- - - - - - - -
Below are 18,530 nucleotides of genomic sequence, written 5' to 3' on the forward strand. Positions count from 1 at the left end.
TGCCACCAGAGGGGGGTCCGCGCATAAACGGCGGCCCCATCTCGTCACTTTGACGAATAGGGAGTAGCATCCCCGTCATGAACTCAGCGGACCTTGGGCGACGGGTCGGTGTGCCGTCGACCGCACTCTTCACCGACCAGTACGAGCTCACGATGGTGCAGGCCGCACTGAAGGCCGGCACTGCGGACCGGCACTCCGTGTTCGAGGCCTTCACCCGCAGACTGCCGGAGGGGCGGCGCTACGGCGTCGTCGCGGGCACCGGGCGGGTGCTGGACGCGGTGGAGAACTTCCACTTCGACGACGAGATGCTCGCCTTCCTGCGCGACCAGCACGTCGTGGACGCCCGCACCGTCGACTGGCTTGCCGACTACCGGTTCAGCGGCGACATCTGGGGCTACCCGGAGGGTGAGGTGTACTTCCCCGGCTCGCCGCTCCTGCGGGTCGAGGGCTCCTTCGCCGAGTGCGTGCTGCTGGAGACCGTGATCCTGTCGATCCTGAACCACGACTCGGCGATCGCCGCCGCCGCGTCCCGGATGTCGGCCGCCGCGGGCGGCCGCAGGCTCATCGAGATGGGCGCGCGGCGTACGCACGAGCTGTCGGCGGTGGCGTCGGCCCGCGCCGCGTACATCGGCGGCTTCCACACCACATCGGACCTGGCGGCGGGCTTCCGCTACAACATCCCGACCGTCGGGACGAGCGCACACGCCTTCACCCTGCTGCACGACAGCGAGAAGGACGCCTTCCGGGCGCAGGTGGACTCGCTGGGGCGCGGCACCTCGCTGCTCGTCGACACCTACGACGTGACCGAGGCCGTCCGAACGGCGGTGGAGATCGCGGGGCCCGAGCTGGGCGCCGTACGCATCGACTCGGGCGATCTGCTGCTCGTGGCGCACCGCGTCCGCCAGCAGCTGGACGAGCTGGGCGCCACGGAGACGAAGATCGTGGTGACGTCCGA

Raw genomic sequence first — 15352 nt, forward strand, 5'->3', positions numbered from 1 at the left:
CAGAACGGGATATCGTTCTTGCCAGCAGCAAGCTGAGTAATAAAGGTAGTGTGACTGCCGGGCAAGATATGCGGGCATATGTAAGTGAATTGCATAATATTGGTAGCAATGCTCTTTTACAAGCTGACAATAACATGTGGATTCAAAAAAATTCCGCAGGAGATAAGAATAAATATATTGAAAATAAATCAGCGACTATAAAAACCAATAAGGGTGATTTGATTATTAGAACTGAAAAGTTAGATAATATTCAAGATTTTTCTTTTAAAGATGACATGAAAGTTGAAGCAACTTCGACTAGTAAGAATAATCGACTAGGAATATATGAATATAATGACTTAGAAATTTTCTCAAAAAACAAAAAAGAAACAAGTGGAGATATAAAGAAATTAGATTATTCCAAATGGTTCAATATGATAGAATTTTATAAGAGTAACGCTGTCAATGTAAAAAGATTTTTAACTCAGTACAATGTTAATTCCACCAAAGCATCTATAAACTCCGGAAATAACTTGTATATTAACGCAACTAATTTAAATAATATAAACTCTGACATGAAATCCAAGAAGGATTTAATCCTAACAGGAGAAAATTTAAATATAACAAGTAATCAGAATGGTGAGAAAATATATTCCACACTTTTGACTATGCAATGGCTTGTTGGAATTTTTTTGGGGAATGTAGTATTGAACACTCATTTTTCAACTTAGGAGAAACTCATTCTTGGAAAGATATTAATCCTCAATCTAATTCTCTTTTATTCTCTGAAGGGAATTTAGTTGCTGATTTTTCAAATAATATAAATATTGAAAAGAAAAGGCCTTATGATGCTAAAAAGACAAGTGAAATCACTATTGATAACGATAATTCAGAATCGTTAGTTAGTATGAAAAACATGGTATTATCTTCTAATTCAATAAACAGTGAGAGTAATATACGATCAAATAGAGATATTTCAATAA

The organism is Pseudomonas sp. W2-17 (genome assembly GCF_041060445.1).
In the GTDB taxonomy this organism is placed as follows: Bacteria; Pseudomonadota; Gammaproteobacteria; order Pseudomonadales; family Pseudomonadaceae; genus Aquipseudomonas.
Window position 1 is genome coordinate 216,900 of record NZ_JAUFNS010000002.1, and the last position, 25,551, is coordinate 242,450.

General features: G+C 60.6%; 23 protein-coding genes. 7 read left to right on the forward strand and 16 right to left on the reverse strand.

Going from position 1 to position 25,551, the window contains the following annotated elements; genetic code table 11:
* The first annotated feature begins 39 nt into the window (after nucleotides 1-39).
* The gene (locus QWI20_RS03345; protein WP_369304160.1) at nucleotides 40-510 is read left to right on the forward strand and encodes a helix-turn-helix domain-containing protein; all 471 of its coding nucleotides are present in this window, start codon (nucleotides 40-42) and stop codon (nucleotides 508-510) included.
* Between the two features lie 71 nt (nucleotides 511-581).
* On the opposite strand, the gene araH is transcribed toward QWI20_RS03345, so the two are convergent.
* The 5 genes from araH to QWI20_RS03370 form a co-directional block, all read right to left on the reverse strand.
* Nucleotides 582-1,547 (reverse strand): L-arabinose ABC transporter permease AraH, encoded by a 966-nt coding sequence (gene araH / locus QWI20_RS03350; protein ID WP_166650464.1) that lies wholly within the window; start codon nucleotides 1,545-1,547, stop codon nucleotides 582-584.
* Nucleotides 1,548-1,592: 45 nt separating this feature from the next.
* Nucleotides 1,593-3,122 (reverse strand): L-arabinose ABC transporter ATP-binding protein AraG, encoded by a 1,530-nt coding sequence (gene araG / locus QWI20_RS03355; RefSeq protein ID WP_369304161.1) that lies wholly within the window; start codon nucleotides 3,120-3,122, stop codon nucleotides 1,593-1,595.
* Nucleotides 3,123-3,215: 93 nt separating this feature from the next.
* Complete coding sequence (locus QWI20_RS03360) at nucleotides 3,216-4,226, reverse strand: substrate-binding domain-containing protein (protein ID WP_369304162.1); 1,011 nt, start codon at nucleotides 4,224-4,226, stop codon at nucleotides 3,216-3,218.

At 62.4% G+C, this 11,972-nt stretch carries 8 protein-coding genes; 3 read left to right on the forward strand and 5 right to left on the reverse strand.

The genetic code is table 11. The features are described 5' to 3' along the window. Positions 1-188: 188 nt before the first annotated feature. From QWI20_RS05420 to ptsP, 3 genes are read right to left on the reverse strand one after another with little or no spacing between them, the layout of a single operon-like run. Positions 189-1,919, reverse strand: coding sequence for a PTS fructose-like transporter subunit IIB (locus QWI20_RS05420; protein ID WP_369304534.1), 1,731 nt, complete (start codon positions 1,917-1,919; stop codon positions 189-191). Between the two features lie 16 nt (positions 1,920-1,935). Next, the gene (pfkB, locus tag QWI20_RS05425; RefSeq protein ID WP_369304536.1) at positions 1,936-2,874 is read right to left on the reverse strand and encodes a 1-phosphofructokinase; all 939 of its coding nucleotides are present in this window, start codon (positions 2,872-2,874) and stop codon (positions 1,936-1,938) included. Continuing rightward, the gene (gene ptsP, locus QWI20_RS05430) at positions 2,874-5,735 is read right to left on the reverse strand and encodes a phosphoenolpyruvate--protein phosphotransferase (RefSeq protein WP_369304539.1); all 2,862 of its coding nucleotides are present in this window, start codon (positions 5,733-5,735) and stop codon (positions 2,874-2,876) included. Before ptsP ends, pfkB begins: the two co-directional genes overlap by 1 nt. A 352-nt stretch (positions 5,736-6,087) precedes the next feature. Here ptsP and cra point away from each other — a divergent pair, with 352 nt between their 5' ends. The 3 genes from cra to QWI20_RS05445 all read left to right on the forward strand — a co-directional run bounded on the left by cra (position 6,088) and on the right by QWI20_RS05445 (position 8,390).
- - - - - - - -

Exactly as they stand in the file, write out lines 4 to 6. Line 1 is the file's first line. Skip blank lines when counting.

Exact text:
CAGAACGGGATATCGTTCTTGCCAGCAGCAAGCTGAGTAATAAAGGTAGTGTGACTGCCGGGCAAGATATGCGGGCATATGTAAGTGAATTGCATAATATTGGTAGCAATGCTCTTTTACAAGCTGACAATAACATGTGGATTCAAAAAAATTCCGCAGGAGATAAGAATAAATATATTGAAAATAAATCAGCGACTATAAAAACCAATAAGGGTGATTTGATTATTAGAACTGAAAAGTTAGATAATATTCAAGATTTTTCTTTTAAAGATGACATGAAAGTTGAAGCAACTTCGACTAGTAAGAATAATCGACTAGGAATATATGAATATAATGACTTAGAAATTTTCTCAAAAAACAAAAAAGAAACAAGTGGAGATATAAAGAAATTAGATTATTCCAAATGGTTCAATATGATAGAATTTTATAAGAGTAACGCTGTCAATGTAAAAAGATTTTTAACTCAGTACAATGTTAATTCCACCAAAGCATCTATAAACTCCGGAAATAACTTGTATATTAACGCAACTAATTTAAATAATATAAACTCTGACATGAAATCCAAGAAGGATTTAATCCTAACAGGAGAAAATTTAAATATAACAAGTAATCAGAATGGTGAGAAAATATATTCCACACTTTTGACTATGCAATGGCTTGTTGGAATTTTTTTGGGGAATGTAGTATTGAACACTCATTTTTCAACTTAGGAGAAACTCATTCTTGGAAAGATATTAATCCTCAATCTAATTCTCTTTTATTCTCTGAAGGGAATTTAGTTGCTGATTTTTCAAATAATATAAATATTGAAAAGAAAAGGCCTTATGATGCTAAAAAGACAAGTGAAATCACTATTGATAACGATAATTCAGAATCGTTAGTTAGTATGAAAAACATGGTATTATCTTCTAATTCAATAAACAGTGAGAGTAATATACGATCAAATAGAGATATTTCAATAA

The organism is Pseudomonas sp. W2-17 (genome assembly GCF_041060445.1).
In the GTDB taxonomy this organism is placed as follows: Bacteria; Pseudomonadota; Gammaproteobacteria; order Pseudomonadales; family Pseudomonadaceae; genus Aquipseudomonas.